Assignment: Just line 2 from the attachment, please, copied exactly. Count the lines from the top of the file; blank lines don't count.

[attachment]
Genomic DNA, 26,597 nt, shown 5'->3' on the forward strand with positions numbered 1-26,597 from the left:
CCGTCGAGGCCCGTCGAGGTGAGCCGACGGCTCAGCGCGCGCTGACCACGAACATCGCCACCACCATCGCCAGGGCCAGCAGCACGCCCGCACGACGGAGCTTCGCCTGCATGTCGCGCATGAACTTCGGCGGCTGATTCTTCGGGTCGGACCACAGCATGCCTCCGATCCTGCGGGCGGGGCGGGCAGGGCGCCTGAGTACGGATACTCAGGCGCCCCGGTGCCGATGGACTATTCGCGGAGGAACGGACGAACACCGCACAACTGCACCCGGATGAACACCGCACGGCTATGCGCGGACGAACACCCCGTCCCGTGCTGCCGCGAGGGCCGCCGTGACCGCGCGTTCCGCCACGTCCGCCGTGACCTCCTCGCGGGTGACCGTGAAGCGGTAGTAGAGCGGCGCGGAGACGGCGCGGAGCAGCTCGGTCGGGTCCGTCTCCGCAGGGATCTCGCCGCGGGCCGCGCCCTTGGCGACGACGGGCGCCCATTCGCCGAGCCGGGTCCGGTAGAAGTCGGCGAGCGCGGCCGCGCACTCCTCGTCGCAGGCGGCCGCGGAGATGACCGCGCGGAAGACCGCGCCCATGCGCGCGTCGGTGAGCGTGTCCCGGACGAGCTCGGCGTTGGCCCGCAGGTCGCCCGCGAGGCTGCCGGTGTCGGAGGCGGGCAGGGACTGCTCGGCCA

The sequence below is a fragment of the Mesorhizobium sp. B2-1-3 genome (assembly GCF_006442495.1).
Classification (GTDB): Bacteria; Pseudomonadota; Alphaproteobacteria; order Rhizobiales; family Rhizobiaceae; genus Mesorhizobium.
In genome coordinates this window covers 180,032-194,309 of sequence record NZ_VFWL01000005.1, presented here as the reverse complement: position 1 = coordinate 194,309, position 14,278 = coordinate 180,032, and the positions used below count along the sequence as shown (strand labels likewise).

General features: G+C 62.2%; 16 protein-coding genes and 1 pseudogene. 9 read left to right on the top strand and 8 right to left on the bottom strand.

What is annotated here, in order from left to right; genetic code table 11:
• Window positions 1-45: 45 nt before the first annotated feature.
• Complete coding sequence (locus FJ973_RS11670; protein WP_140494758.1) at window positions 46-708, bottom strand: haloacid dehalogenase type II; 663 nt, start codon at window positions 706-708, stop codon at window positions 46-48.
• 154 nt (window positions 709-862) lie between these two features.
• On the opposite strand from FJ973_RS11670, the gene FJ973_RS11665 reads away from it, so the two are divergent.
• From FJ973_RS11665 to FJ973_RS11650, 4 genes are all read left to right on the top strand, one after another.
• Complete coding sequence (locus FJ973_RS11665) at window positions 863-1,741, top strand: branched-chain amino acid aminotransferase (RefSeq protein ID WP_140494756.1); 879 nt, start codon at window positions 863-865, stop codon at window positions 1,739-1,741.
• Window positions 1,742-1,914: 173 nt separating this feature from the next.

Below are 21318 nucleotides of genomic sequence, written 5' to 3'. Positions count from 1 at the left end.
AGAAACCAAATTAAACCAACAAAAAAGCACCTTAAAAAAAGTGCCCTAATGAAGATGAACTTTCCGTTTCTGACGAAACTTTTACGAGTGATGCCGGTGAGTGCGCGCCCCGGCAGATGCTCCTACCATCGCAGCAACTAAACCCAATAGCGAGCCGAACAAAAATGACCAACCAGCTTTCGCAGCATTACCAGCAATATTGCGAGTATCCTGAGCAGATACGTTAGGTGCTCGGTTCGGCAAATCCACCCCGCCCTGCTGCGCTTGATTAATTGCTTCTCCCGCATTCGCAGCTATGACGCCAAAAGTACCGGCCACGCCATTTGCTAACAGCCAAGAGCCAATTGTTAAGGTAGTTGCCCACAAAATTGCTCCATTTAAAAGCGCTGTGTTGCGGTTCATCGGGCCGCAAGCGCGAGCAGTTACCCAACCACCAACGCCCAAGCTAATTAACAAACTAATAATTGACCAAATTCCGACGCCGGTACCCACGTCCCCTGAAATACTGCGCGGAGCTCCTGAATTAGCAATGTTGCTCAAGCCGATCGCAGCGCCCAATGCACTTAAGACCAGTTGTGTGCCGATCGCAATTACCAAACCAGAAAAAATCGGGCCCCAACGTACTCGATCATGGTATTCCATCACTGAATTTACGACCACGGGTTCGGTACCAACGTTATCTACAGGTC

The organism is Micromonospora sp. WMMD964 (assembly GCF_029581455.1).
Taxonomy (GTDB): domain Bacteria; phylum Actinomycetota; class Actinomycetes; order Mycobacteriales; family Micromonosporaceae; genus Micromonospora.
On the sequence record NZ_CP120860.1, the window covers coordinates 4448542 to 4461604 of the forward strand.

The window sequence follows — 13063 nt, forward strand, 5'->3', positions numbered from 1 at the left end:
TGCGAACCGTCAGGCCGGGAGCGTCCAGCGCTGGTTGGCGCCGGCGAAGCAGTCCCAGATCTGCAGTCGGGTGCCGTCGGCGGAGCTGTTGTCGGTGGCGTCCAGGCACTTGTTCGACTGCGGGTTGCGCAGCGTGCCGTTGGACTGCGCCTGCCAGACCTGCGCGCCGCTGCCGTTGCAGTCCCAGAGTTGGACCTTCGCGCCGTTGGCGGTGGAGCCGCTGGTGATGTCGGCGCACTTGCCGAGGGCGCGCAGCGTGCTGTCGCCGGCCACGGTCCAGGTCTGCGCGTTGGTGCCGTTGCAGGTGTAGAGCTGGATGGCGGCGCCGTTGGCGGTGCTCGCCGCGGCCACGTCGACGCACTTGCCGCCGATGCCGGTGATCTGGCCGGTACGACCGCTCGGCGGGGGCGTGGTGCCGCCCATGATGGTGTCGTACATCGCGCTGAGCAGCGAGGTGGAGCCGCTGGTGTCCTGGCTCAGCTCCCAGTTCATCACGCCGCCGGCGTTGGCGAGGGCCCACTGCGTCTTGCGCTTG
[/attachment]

CCGTCGAGGCCCGTCGAGGTGAGCCGACGGCTCAGCGCGCGCTGACCACGAACATCGCCACCACCATCGCCAGGGCCAGCAGCACGCCCGCACGACGGAGCTTCGCCTGCATGTCGCGCATGAACTTCGGCGGCTGATTCTTCGGGTCGGACCACAGCATGCCTCCGATCCTGCGGGCGGGGCGGGCAGGGCGCCTGAGTACGGATACTCAGGCGCCCCGGTGCCGATGGACTATTCGCGGAGGAACGGACGAACACCGCACAACTGCACCCGGATGAACACCGCACGGCTATGCGCGGACGAACACCCCGTCCCGTGCTGCCGCGAGGGCCGCCGTGACCGCGCGTTCCGCCACGTCCGCCGTGACCTCCTCGCGGGTGACCGTGAAGCGGTAGTAGAGCGGCGCGGAGACGGCGCGGAGCAGCTCGGTCGGGTCCGTCTCCGCAGGGATCTCGCCGCGGGCCGCGCCCTTGGCGACGACGGGCGCCCATTCGCCGAGCCGGGTCCGGTAGAAGTCGGCGAGCGCGGCCGCGCACTCCTCGTCGCAGGCGGCCGCGGAGATGACCGCGCGGAAGACCGCGCCCATGCGCGCGTCGGTGAGCGTGTCCCGGACGAGCTCGGCGTTGGCCCGCAGGTCGCCCGCGAGGCTGCCGGTGTCGGAGGCGGGCAGGGACTGCTCGGCCA